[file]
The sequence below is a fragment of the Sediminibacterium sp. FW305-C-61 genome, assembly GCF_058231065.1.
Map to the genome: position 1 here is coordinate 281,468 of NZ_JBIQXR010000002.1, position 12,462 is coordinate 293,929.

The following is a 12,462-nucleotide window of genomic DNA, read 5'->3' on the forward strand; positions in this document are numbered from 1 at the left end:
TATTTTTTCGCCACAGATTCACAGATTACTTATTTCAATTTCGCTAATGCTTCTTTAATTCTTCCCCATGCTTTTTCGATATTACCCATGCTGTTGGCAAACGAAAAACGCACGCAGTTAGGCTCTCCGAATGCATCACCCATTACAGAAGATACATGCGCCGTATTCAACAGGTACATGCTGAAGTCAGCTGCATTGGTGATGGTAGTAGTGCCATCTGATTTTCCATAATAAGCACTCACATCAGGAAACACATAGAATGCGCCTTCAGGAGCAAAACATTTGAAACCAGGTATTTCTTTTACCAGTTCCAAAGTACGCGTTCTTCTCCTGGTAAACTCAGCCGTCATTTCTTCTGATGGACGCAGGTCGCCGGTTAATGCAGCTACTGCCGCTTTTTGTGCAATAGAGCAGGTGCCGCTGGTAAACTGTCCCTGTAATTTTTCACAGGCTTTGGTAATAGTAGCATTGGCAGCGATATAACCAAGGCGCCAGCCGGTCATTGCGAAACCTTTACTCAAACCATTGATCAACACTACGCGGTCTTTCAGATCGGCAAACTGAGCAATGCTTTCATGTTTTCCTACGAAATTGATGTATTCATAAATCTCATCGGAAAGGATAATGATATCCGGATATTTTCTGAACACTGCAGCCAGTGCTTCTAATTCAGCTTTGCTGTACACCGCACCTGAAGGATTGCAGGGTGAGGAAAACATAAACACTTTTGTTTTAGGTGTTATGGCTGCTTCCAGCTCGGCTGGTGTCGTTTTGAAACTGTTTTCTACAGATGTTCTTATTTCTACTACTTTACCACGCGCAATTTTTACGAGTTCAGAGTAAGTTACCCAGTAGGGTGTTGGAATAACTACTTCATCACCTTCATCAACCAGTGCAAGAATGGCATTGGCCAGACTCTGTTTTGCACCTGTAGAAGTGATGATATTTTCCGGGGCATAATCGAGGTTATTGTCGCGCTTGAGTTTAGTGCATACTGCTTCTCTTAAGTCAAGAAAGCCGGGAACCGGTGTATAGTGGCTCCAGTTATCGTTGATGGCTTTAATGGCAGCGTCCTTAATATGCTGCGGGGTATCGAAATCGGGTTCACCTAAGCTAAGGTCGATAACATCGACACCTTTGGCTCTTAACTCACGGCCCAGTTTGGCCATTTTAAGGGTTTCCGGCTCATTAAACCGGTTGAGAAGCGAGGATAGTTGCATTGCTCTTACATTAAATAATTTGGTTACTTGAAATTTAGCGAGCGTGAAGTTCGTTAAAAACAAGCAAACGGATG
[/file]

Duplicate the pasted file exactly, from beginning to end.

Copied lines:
The sequence below is a fragment of the Sediminibacterium sp. FW305-C-61 genome, assembly GCF_058231065.1.
Map to the genome: position 1 here is coordinate 281,468 of NZ_JBIQXR010000002.1, position 12,462 is coordinate 293,929.

The following is a 12,462-nucleotide window of genomic DNA, read 5'->3' on the forward strand; positions in this document are numbered from 1 at the left end:
TATTTTTTCGCCACAGATTCACAGATTACTTATTTCAATTTCGCTAATGCTTCTTTAATTCTTCCCCATGCTTTTTCGATATTACCCATGCTGTTGGCAAACGAAAAACGCACGCAGTTAGGCTCTCCGAATGCATCACCCATTACAGAAGATACATGCGCCGTATTCAACAGGTACATGCTGAAGTCAGCTGCATTGGTGATGGTAGTAGTGCCATCTGATTTTCCATAATAAGCACTCACATCAGGAAACACATAGAATGCGCCTTCAGGAGCAAAACATTTGAAACCAGGTATTTCTTTTACCAGTTCCAAAGTACGCGTTCTTCTCCTGGTAAACTCAGCCGTCATTTCTTCTGATGGACGCAGGTCGCCGGTTAATGCAGCTACTGCCGCTTTTTGTGCAATAGAGCAGGTGCCGCTGGTAAACTGTCCCTGTAATTTTTCACAGGCTTTGGTAATAGTAGCATTGGCAGCGATATAACCAAGGCGCCAGCCGGTCATTGCGAAACCTTTACTCAAACCATTGATCAACACTACGCGGTCTTTCAGATCGGCAAACTGAGCAATGCTTTCATGTTTTCCTACGAAATTGATGTATTCATAAATCTCATCGGAAAGGATAATGATATCCGGATATTTTCTGAACACTGCAGCCAGTGCTTCTAATTCAGCTTTGCTGTACACCGCACCTGAAGGATTGCAGGGTGAGGAAAACATAAACACTTTTGTTTTAGGTGTTATGGCTGCTTCCAGCTCGGCTGGTGTCGTTTTGAAACTGTTTTCTACAGATGTTCTTATTTCTACTACTTTACCACGCGCAATTTTTACGAGTTCAGAGTAAGTTACCCAGTAGGGTGTTGGAATAACTACTTCATCACCTTCATCAACCAGTGCAAGAATGGCATTGGCCAGACTCTGTTTTGCACCTGTAGAAGTGATGATATTTTCCGGGGCATAATCGAGGTTATTGTCGCGCTTGAGTTTAGTGCATACTGCTTCTCTTAAGTCAAGAAAGCCGGGAACCGGTGTATAGTGGCTCCAGTTATCGTTGATGGCTTTAATGGCAGCGTCCTTAATATGCTGCGGGGTATCGAAATCGGGTTCACCTAAGCTAAGGTCGATAACATCGACACCTTTGGCTCTTAACTCACGGCCCAGTTTGGCCATTTTAAGGGTTTCCGGCTCATTAAACCGGTTGAGAAGCGAGGATAGTTGCATTGCTCTTACATTAAATAATTTGGTTACTTGAAATTTAGCGAGCGTGAAGTTCGTTAAAAACAAGCAAACGGATG